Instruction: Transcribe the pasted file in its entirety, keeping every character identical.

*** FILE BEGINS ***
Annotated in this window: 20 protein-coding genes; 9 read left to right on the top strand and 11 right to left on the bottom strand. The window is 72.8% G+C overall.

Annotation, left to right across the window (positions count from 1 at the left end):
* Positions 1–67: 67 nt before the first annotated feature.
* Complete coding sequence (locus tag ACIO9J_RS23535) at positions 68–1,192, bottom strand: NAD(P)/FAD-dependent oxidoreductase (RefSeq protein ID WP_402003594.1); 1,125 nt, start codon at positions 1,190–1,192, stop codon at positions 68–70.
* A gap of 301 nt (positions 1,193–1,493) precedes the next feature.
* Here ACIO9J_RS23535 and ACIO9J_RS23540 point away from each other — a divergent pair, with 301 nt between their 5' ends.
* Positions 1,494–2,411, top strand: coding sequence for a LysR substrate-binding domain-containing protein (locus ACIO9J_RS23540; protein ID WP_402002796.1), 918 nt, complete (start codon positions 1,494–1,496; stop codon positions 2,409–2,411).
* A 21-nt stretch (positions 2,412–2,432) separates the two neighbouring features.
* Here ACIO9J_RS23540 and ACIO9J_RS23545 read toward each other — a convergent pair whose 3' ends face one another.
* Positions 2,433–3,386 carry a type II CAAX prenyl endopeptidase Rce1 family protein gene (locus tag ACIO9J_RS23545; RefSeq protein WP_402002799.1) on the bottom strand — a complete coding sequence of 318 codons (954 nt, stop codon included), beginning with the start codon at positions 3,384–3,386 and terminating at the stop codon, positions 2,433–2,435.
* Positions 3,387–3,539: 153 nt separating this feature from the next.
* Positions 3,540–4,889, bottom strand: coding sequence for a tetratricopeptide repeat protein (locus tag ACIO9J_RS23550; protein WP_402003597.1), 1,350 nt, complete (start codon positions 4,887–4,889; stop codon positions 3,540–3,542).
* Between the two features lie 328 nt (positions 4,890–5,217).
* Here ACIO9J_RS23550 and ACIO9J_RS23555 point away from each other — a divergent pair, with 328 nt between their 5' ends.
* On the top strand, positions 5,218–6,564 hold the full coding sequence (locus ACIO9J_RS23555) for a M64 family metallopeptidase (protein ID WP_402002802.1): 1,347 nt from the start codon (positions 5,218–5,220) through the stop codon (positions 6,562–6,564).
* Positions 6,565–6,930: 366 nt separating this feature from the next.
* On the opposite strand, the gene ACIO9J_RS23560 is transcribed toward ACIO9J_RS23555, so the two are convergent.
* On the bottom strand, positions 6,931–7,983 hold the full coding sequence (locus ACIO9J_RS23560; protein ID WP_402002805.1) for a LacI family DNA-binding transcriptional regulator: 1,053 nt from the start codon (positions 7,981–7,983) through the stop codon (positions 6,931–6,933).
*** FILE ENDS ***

Annotated in this window: 20 protein-coding genes; 9 read left to right on the top strand and 11 right to left on the bottom strand. The window is 72.8% G+C overall.

Annotation, left to right across the window (positions count from 1 at the left end):
* Positions 1–67: 67 nt before the first annotated feature.
* Complete coding sequence (locus tag ACIO9J_RS23535) at positions 68–1,192, bottom strand: NAD(P)/FAD-dependent oxidoreductase (RefSeq protein ID WP_402003594.1); 1,125 nt, start codon at positions 1,190–1,192, stop codon at positions 68–70.
* A gap of 301 nt (positions 1,193–1,493) precedes the next feature.
* Here ACIO9J_RS23535 and ACIO9J_RS23540 point away from each other — a divergent pair, with 301 nt between their 5' ends.
* Positions 1,494–2,411, top strand: coding sequence for a LysR substrate-binding domain-containing protein (locus ACIO9J_RS23540; protein ID WP_402002796.1), 918 nt, complete (start codon positions 1,494–1,496; stop codon positions 2,409–2,411).
* A 21-nt stretch (positions 2,412–2,432) separates the two neighbouring features.
* Here ACIO9J_RS23540 and ACIO9J_RS23545 read toward each other — a convergent pair whose 3' ends face one another.
* Positions 2,433–3,386 carry a type II CAAX prenyl endopeptidase Rce1 family protein gene (locus tag ACIO9J_RS23545; RefSeq protein WP_402002799.1) on the bottom strand — a complete coding sequence of 318 codons (954 nt, stop codon included), beginning with the start codon at positions 3,384–3,386 and terminating at the stop codon, positions 2,433–2,435.
* Positions 3,387–3,539: 153 nt separating this feature from the next.
* Positions 3,540–4,889, bottom strand: coding sequence for a tetratricopeptide repeat protein (locus tag ACIO9J_RS23550; protein WP_402003597.1), 1,350 nt, complete (start codon positions 4,887–4,889; stop codon positions 3,540–3,542).
* Between the two features lie 328 nt (positions 4,890–5,217).
* Here ACIO9J_RS23550 and ACIO9J_RS23555 point away from each other — a divergent pair, with 328 nt between their 5' ends.
* On the top strand, positions 5,218–6,564 hold the full coding sequence (locus ACIO9J_RS23555) for a M64 family metallopeptidase (protein ID WP_402002802.1): 1,347 nt from the start codon (positions 5,218–5,220) through the stop codon (positions 6,562–6,564).
* Positions 6,565–6,930: 366 nt separating this feature from the next.
* On the opposite strand, the gene ACIO9J_RS23560 is transcribed toward ACIO9J_RS23555, so the two are convergent.
* On the bottom strand, positions 6,931–7,983 hold the full coding sequence (locus ACIO9J_RS23560; protein ID WP_402002805.1) for a LacI family DNA-binding transcriptional regulator: 1,053 nt from the start codon (positions 7,981–7,983) through the stop codon (positions 6,931–6,933).